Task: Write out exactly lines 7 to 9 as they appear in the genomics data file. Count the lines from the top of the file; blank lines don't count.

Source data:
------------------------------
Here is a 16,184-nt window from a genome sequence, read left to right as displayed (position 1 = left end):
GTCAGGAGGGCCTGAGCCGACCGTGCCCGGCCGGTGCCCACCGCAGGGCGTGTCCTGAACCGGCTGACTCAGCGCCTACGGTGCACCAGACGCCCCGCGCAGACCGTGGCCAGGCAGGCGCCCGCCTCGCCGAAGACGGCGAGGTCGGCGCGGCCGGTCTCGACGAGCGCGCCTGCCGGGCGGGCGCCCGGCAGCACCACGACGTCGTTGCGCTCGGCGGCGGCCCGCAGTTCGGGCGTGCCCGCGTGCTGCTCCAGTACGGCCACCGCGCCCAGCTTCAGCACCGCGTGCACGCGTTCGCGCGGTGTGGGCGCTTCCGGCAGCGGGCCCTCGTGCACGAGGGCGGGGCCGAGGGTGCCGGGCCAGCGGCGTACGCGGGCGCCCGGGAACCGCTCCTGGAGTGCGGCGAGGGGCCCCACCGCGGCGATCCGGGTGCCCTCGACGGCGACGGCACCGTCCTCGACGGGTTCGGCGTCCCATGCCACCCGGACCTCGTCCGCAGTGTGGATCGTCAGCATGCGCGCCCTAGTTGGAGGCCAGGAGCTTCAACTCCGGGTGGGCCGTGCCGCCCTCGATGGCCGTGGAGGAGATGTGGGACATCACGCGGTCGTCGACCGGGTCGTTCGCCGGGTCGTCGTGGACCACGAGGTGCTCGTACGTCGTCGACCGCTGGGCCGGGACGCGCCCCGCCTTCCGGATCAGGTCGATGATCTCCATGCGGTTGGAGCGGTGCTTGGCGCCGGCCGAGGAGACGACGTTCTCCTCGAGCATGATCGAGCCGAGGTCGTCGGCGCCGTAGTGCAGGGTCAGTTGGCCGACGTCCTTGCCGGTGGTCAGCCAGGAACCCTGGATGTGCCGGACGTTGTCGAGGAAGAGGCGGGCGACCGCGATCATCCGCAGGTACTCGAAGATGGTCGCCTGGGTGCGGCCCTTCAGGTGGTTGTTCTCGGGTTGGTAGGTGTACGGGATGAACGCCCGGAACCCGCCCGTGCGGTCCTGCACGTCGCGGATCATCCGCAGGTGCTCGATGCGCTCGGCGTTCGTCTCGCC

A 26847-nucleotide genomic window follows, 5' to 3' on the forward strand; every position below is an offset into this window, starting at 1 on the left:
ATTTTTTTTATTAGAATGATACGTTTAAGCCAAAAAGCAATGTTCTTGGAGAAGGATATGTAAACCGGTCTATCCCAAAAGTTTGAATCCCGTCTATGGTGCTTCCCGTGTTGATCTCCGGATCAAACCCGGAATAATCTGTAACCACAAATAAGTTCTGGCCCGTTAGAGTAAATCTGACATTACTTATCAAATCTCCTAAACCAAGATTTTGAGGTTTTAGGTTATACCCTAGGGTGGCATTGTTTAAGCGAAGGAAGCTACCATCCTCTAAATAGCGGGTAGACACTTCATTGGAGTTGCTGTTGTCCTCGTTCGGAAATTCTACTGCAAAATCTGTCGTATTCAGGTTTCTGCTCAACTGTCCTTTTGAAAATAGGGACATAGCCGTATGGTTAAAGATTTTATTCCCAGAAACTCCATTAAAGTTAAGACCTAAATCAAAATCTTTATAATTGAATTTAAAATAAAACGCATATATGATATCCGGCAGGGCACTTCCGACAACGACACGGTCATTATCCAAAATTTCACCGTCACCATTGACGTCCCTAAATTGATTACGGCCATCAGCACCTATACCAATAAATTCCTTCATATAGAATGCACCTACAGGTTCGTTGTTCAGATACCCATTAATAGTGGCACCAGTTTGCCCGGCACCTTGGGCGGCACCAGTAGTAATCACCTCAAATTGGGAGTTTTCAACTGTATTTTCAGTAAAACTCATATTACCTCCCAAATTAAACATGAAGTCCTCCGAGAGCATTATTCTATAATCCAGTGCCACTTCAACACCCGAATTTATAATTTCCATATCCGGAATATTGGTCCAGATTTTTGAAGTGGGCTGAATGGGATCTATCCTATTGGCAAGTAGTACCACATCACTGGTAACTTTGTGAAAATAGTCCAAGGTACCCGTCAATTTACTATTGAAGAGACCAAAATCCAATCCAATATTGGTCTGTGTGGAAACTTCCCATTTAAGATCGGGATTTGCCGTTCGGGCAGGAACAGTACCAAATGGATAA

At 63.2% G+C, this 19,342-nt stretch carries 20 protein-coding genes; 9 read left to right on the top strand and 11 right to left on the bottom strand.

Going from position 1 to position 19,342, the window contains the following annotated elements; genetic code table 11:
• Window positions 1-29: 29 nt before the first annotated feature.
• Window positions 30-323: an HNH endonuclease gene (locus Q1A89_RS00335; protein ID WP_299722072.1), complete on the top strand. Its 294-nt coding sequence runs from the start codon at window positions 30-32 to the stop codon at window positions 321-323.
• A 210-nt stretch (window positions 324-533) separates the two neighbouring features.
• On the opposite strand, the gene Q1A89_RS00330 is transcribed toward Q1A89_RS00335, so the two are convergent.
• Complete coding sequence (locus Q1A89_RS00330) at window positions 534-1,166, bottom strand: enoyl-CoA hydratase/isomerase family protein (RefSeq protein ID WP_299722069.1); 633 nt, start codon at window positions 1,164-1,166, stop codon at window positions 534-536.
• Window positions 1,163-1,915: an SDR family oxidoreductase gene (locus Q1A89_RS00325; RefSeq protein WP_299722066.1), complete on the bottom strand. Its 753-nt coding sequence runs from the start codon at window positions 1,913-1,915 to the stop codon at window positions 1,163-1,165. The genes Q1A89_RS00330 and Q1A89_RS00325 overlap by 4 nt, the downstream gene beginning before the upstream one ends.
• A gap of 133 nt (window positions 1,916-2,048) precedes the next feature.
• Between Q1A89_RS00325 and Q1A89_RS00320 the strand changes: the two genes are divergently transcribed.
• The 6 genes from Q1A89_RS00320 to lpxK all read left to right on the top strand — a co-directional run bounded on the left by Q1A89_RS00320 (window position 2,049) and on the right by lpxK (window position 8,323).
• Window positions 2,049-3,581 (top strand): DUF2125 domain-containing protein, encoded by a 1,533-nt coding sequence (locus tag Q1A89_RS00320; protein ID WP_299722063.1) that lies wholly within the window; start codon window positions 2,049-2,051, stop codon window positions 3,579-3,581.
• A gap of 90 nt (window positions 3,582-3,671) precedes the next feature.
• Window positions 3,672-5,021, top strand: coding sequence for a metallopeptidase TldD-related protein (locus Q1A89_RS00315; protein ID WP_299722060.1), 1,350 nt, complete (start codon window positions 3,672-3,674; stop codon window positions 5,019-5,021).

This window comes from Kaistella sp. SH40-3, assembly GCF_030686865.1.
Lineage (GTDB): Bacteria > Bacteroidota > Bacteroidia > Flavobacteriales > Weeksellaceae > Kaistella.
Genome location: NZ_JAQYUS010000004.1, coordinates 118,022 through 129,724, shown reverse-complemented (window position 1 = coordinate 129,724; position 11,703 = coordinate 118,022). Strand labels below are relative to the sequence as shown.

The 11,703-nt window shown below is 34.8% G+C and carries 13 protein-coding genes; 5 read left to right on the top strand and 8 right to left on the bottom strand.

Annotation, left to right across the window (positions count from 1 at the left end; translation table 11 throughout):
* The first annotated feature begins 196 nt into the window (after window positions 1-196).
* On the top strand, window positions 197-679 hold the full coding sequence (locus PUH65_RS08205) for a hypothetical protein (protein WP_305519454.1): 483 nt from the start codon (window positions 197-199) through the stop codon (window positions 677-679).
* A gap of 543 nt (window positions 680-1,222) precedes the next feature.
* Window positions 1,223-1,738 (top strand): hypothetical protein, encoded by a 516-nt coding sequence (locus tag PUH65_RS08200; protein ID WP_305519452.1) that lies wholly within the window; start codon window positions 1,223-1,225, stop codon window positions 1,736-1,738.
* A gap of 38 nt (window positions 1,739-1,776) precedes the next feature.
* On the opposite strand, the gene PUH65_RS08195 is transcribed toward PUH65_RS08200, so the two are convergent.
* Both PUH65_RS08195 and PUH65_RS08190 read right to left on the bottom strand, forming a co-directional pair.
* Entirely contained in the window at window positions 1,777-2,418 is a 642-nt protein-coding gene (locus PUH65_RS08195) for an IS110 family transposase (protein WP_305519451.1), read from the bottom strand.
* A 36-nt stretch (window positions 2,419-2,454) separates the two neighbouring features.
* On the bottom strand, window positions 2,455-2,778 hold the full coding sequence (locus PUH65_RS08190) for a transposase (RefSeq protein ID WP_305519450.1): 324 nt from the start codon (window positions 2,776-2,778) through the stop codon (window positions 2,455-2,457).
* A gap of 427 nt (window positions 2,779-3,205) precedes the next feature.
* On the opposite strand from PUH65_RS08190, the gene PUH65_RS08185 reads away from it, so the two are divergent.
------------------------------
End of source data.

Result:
• Window positions 1-29: 29 nt before the first annotated feature.
• Window positions 30-323: an HNH endonuclease gene (locus Q1A89_RS00335; protein ID WP_299722072.1), complete on the top strand. Its 294-nt coding sequence runs from the start codon at window positions 30-32 to the stop codon at window positions 321-323.
• A 210-nt stretch (window positions 324-533) separates the two neighbouring features.